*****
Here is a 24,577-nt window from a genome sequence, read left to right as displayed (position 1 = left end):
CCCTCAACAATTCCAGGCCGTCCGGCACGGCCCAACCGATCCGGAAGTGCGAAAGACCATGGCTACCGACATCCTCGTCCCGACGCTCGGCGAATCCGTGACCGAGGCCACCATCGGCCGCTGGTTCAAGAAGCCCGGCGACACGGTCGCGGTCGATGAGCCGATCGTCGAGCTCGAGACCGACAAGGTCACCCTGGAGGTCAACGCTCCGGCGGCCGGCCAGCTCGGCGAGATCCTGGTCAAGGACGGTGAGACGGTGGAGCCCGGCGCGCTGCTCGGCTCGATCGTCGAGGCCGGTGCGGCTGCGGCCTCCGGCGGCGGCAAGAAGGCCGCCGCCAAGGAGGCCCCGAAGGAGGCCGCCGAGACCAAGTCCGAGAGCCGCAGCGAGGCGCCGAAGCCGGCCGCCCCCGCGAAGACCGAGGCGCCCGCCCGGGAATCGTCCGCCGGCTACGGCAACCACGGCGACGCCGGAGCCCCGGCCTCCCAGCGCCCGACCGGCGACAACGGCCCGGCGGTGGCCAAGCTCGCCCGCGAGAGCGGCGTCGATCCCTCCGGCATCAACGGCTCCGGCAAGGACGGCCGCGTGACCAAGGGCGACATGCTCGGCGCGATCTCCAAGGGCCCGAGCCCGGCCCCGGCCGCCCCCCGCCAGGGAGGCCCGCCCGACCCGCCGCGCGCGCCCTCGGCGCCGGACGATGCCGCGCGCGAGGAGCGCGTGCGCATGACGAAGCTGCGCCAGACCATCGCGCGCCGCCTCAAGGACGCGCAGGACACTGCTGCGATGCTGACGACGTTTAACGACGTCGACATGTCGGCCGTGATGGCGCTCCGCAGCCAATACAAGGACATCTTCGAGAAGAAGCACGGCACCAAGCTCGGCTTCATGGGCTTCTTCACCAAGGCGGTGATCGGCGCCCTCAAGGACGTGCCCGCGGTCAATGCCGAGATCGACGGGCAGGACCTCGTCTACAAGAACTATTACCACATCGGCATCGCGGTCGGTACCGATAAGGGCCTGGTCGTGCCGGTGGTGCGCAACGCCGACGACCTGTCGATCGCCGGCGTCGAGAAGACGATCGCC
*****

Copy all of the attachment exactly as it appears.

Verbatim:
Here is a 24,577-nt window from a genome sequence, read left to right as displayed (position 1 = left end):
CCCTCAACAATTCCAGGCCGTCCGGCACGGCCCAACCGATCCGGAAGTGCGAAAGACCATGGCTACCGACATCCTCGTCCCGACGCTCGGCGAATCCGTGACCGAGGCCACCATCGGCCGCTGGTTCAAGAAGCCCGGCGACACGGTCGCGGTCGATGAGCCGATCGTCGAGCTCGAGACCGACAAGGTCACCCTGGAGGTCAACGCTCCGGCGGCCGGCCAGCTCGGCGAGATCCTGGTCAAGGACGGTGAGACGGTGGAGCCCGGCGCGCTGCTCGGCTCGATCGTCGAGGCCGGTGCGGCTGCGGCCTCCGGCGGCGGCAAGAAGGCCGCCGCCAAGGAGGCCCCGAAGGAGGCCGCCGAGACCAAGTCCGAGAGCCGCAGCGAGGCGCCGAAGCCGGCCGCCCCCGCGAAGACCGAGGCGCCCGCCCGGGAATCGTCCGCCGGCTACGGCAACCACGGCGACGCCGGAGCCCCGGCCTCCCAGCGCCCGACCGGCGACAACGGCCCGGCGGTGGCCAAGCTCGCCCGCGAGAGCGGCGTCGATCCCTCCGGCATCAACGGCTCCGGCAAGGACGGCCGCGTGACCAAGGGCGACATGCTCGGCGCGATCTCCAAGGGCCCGAGCCCGGCCCCGGCCGCCCCCCGCCAGGGAGGCCCGCCCGACCCGCCGCGCGCGCCCTCGGCGCCGGACGATGCCGCGCGCGAGGAGCGCGTGCGCATGACGAAGCTGCGCCAGACCATCGCGCGCCGCCTCAAGGACGCGCAGGACACTGCTGCGATGCTGACGACGTTTAACGACGTCGACATGTCGGCCGTGATGGCGCTCCGCAGCCAATACAAGGACATCTTCGAGAAGAAGCACGGCACCAAGCTCGGCTTCATGGGCTTCTTCACCAAGGCGGTGATCGGCGCCCTCAAGGACGTGCCCGCGGTCAATGCCGAGATCGACGGGCAGGACCTCGTCTACAAGAACTATTACCACATCGGCATCGCGGTCGGTACCGATAAGGGCCTGGTCGTGCCGGTGGTGCGCAACGCCGACGACCTGTCGATCGCCGGCGTCGAGAAGACGATCGCC